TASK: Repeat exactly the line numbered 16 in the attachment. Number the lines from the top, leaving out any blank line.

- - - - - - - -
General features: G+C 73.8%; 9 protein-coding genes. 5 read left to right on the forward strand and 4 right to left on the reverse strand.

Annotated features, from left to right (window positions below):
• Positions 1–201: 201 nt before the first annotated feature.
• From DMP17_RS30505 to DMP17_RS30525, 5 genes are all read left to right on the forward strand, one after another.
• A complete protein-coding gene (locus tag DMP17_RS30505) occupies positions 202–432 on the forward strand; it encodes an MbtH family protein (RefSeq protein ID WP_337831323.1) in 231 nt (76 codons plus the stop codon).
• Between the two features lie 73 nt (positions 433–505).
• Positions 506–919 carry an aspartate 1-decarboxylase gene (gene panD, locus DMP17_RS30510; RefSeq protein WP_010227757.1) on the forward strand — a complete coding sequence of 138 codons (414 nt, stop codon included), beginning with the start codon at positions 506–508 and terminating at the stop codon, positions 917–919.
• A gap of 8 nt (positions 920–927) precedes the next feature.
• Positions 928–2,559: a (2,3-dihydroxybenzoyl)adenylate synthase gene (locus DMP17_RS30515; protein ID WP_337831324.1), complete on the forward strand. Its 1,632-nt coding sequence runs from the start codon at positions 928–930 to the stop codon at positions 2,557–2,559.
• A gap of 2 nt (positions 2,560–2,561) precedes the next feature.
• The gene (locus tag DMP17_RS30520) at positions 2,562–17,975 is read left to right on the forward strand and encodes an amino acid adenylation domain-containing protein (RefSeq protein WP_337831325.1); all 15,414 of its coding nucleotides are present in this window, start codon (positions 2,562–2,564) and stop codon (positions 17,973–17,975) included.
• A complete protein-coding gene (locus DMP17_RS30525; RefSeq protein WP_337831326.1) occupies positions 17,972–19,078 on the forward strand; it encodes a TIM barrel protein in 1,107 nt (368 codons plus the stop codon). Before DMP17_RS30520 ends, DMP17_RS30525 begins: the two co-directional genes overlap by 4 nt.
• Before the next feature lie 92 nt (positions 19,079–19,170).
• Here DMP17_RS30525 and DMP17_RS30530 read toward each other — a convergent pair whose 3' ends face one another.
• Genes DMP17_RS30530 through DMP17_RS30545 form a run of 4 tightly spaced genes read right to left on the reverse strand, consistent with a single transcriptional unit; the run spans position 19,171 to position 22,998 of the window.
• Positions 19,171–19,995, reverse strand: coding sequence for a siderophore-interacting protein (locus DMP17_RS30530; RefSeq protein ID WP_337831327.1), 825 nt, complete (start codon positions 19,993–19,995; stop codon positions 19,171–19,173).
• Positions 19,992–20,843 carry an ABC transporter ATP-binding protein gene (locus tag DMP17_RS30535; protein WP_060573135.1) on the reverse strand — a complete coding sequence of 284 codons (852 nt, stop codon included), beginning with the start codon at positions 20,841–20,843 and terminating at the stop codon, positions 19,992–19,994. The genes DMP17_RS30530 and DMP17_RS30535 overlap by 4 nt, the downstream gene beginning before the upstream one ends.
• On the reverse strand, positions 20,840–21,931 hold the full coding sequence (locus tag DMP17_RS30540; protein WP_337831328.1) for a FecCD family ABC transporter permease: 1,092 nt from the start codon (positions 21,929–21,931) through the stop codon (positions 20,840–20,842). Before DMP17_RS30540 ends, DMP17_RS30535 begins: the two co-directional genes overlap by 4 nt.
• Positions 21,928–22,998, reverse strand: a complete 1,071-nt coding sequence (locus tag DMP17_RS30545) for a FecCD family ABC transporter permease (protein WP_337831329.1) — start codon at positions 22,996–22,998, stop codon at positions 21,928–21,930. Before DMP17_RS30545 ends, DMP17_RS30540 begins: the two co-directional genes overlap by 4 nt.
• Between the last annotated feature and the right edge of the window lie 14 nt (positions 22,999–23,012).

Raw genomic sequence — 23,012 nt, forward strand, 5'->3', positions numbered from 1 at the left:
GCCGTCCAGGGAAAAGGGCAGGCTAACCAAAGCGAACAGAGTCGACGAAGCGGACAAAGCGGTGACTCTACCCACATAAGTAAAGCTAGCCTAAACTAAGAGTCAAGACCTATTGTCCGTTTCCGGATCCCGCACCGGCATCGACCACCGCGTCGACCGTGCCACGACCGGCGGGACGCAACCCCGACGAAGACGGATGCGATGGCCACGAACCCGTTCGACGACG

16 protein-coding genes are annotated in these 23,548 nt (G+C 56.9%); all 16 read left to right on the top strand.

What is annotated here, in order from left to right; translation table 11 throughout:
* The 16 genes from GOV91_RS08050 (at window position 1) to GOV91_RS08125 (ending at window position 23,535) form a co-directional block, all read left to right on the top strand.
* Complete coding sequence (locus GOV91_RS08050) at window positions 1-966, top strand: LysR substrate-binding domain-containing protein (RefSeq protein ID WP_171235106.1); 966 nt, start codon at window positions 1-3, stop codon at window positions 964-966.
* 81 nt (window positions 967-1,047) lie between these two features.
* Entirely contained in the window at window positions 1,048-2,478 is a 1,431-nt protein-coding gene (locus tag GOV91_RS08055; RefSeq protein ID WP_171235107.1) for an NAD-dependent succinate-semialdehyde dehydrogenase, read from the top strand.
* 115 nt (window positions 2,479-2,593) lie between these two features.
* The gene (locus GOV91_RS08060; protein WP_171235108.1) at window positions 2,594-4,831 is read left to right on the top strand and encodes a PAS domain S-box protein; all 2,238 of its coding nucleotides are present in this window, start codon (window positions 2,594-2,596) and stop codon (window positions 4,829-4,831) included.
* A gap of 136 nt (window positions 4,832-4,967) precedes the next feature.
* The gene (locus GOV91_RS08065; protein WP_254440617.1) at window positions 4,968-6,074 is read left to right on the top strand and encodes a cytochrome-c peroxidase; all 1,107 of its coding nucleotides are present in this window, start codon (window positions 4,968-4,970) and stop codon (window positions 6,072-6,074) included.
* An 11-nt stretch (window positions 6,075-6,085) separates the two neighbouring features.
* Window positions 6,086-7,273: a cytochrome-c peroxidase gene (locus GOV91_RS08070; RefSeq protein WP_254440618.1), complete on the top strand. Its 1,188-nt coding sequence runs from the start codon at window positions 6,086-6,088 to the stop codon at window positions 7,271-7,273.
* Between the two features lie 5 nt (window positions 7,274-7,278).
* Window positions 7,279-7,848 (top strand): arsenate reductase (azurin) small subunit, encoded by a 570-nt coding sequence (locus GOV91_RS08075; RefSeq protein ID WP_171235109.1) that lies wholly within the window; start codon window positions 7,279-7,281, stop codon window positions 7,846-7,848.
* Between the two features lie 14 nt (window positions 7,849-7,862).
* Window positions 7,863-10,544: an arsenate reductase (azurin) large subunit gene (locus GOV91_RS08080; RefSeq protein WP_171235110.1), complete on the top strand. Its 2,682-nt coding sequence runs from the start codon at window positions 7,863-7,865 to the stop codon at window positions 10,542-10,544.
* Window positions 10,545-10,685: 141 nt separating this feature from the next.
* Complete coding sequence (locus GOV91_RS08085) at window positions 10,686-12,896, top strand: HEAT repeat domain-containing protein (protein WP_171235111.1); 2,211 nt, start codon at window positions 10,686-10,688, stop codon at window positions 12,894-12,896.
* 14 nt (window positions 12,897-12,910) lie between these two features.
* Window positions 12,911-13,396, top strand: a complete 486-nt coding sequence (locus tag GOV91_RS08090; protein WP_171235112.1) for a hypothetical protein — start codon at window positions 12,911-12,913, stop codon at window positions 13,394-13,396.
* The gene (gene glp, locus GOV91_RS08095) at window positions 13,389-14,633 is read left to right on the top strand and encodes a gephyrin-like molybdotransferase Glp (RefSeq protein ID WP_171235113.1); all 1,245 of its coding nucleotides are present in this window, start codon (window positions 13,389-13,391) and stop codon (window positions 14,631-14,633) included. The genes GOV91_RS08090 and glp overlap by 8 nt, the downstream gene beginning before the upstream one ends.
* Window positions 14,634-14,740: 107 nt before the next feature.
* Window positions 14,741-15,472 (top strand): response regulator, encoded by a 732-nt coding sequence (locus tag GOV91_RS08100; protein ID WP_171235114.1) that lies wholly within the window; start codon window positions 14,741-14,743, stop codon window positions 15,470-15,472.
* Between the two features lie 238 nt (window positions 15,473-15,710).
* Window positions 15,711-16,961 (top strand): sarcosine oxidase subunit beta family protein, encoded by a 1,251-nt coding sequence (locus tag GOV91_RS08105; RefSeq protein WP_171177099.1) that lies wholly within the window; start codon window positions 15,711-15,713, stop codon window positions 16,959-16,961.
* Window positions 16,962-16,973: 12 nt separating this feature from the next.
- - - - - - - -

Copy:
• Positions 19,171–19,995, reverse strand: coding sequence for a siderophore-interacting protein (locus DMP17_RS30530; RefSeq protein ID WP_337831327.1), 825 nt, complete (start codon positions 19,993–19,995; stop codon positions 19,171–19,173).